You must not forget A Necklace of Raindrops by Joan Aiken. A timeless and magical collection of short stories!

  • Sarah

    “The Wheel on the School” by Meindert DeJong is an often over-looked Newbery Medal book that is charming! It is still my brother’s favorite book and, amazingly enough, he recently took it with him on his honeymoon!

  • Sheryl Spencer

    Great list. Also…Pippi Longstocking is a FAV in our house.
    Sheryl

  • karin

    Sarah, thanks! This is SO PERFECT for our little family right now. Our library will certainly be getting a visit from us tomorrow. I’m linking this list to my blog to share.

  • Jobeth

    Dear sweet Sarah! Thank you for this list! My son is currently working his way through the “Nate the Great” books by Marjorie Sharmat. Your little guys might enjoy those too.

  • http://www.sugarcityjournal.blogspot.com Lynne

    Perfect, Sarah Jane!! That’s so funny that we were doing the same thing right at the same time!!

    Congratulations on the new house!!! I hope that you are having tons of fun moving in and getting settled!!!

  • Trisha P.

    What a wonderful list of books! So many are ones that I loved growing up and would no doubt have fun reading to my little girls. Your blog and Etsy site are just awesome. I absolutely love your artwork and have been trying to decide what is my favorite to buy. I love the simplicity of your work. You are one talented lady. Thank you for sharing. : ) Trisha in Alaska

  • Valerie P

    Sarah–I was thinking about this post and all the recommendations I wanted to make, of course getting around to post with twins underfoot is never an easy task. I checked out your list and saw some great books listed, but not my all-time favorites–so I am so excited to share them with you–The Moffats by Eleanor Estes. She also wrote The Hundred Dresses–another great, more serious book. You and your children will adore the stories–sweet, innocent, and funny–very refreshing! Oh, and Fig Pudding by Ralph Fletcher is another great read–and all the Judy Blume Fudge books, of course! Love that Dog and Ruby Holler by Sharon Creech are fantastic, too!! And for great picture books you must check out Cynthia Rylant and Patricia Polacco. And for poetry try Kristine O’Connell George and Georgia Heard. I hope you read this!!

    Happy Reading!
    Valerie

  • Jill

    My Father’s Dragon by Ruth Stiles Gannett is a wonderful early read aloud! I read it to my daughter when she was 5 and I’m planning on reading it with my 4.5 y.o son this summer. It is first in a series of 3 books, and while the first is my favorite, they are all good.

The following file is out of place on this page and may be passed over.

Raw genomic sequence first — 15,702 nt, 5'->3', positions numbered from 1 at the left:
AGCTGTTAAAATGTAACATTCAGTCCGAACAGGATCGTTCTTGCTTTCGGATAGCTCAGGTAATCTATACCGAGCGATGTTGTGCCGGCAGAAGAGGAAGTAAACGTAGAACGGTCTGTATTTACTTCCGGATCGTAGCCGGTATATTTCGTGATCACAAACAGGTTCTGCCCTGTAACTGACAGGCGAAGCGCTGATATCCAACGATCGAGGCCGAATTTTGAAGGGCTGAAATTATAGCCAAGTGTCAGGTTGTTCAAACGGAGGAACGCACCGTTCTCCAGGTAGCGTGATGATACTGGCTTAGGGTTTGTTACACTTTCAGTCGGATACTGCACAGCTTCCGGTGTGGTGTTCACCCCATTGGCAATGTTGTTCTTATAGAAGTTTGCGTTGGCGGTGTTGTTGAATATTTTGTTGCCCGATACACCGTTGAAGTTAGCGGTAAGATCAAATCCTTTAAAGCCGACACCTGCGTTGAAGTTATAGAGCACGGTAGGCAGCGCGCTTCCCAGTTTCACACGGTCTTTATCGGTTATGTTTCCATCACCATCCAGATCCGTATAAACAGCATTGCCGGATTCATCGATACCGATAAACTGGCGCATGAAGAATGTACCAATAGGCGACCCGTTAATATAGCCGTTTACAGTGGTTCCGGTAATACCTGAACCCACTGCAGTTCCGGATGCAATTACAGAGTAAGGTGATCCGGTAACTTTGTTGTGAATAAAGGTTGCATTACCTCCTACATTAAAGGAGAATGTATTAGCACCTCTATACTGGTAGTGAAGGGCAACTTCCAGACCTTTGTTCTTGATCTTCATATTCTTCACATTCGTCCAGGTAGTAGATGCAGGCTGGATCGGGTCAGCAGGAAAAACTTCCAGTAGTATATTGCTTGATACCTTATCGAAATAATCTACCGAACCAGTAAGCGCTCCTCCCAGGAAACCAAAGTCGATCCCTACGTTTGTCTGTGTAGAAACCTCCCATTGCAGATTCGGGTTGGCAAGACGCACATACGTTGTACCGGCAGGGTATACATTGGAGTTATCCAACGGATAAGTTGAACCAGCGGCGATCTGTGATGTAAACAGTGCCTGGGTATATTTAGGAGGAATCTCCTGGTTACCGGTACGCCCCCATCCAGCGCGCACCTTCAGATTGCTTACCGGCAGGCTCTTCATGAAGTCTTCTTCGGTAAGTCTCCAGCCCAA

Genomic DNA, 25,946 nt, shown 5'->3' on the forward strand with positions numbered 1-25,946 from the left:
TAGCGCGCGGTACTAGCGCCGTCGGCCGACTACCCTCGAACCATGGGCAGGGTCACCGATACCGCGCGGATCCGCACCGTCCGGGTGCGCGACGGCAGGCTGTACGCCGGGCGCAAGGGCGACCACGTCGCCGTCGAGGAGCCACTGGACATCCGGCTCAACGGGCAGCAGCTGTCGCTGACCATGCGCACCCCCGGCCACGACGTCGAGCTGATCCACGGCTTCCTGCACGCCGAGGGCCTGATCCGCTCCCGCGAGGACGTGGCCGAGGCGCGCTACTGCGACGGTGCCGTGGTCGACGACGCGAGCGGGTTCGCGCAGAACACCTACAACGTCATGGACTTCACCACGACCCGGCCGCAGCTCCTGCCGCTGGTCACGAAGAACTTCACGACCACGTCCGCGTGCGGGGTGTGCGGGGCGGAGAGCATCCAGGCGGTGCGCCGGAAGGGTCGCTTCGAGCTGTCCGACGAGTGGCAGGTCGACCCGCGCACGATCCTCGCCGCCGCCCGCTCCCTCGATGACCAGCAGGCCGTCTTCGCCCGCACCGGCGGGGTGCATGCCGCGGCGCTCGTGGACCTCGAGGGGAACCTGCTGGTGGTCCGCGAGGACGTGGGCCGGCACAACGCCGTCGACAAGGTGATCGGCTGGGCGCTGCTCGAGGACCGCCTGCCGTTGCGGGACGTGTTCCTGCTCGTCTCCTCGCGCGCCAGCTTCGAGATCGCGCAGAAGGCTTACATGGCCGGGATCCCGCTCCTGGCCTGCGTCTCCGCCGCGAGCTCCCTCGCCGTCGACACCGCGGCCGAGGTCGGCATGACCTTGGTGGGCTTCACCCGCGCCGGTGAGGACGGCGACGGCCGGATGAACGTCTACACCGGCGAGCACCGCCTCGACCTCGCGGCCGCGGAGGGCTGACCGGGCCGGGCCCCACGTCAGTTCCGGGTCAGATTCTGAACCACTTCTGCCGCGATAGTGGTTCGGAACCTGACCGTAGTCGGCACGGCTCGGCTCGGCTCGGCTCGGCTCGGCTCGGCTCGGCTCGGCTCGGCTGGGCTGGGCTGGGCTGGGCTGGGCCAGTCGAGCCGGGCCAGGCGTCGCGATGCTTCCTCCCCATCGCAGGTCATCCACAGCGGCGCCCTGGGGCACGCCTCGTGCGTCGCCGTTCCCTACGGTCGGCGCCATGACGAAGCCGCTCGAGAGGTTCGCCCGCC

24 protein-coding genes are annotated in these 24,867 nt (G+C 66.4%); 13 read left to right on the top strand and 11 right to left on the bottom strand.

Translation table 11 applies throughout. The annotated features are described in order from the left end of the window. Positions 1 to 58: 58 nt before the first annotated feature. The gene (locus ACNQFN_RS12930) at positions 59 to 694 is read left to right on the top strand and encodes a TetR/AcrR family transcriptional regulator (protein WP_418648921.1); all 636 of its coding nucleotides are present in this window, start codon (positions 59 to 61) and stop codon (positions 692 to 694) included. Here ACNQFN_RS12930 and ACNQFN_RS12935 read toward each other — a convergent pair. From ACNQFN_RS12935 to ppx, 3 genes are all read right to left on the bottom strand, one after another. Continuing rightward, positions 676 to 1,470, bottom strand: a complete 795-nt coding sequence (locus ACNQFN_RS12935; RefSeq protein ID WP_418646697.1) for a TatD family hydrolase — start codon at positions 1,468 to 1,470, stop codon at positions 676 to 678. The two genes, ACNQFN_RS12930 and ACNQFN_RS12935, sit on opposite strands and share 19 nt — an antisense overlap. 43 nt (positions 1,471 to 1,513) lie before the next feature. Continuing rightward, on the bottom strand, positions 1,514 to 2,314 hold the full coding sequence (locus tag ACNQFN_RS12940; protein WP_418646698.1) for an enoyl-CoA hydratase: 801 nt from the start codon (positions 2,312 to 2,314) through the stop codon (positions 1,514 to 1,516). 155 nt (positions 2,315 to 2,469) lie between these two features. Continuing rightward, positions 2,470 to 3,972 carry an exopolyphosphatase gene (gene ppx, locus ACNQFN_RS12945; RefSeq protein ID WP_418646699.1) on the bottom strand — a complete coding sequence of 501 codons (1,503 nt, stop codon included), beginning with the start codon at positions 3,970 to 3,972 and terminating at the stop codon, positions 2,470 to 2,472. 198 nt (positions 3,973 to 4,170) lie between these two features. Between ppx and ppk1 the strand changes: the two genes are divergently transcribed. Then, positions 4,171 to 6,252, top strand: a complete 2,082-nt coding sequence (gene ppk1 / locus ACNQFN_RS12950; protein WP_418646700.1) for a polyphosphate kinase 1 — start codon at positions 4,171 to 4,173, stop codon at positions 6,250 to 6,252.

• Hadley Duncan Howard

    Thanks for this great list! My 5 year-old has read many of these, and I think I’ve read most of them in my time, but it’s good to have a working list to expand on. We’re off to the library for some new reads!

  • http://tinytwistcreative.com . tiny twist creative .

    Thank you so much, this is a great list!

  • Vanessa

    I was so excited that Design Mom linked to this today! I have a son in kindergarten who is learning to read. Just last week I was thinking it would be fun to start reading chapter books to him and his 4 year old brother. Thank you so much! I can’t wait to get started now that I have some recommendations.

  • http://www.valleyadvocate.com/blogs/home.cfm?uid=92 Sarah Buttenwieser

    Love your list!

    Jamie and Angus stories (Anne Fine).

    I just posted on my blog (Standing in the Shadows) an essay about having an emerging reader–& my affection for Nate the Great.
    http://www.valleyadvocate.com/blogs/home.cfm?uid=92

  • http://rachelandcompany.blogspot.com/ Rachel

    What a fantastic list. We will be adding these to our list to check out at our weekly library trip. Thanks for taking the time to put this together.

  • http://tsjphotography.com/blog tracie @ {tsj} photography

    LOVING this list!! thanks for sharing!

  • http://passthecereal.blogspot.com/ heather

    thank you for this wonderful list! we are reading henry huggins now but i know we need to branch out soon!! :-)

  • http://www.junienone.etsy.com Heather

    Wonderful list! Thank you so much for this, it is just what I’ve been needing. My 4 year old loves to be read to and wants us to read him chapter books, but it is so hard to find ones appropriate for his age. I’ll be checking some of these out on our next library trip.

  • http://www.classic-play.com Jen

    We read The Miraculous Journey of Edward Tulane. Beautiful story but do be warned, there will be tears. Perhaps not theirs but definitely yours.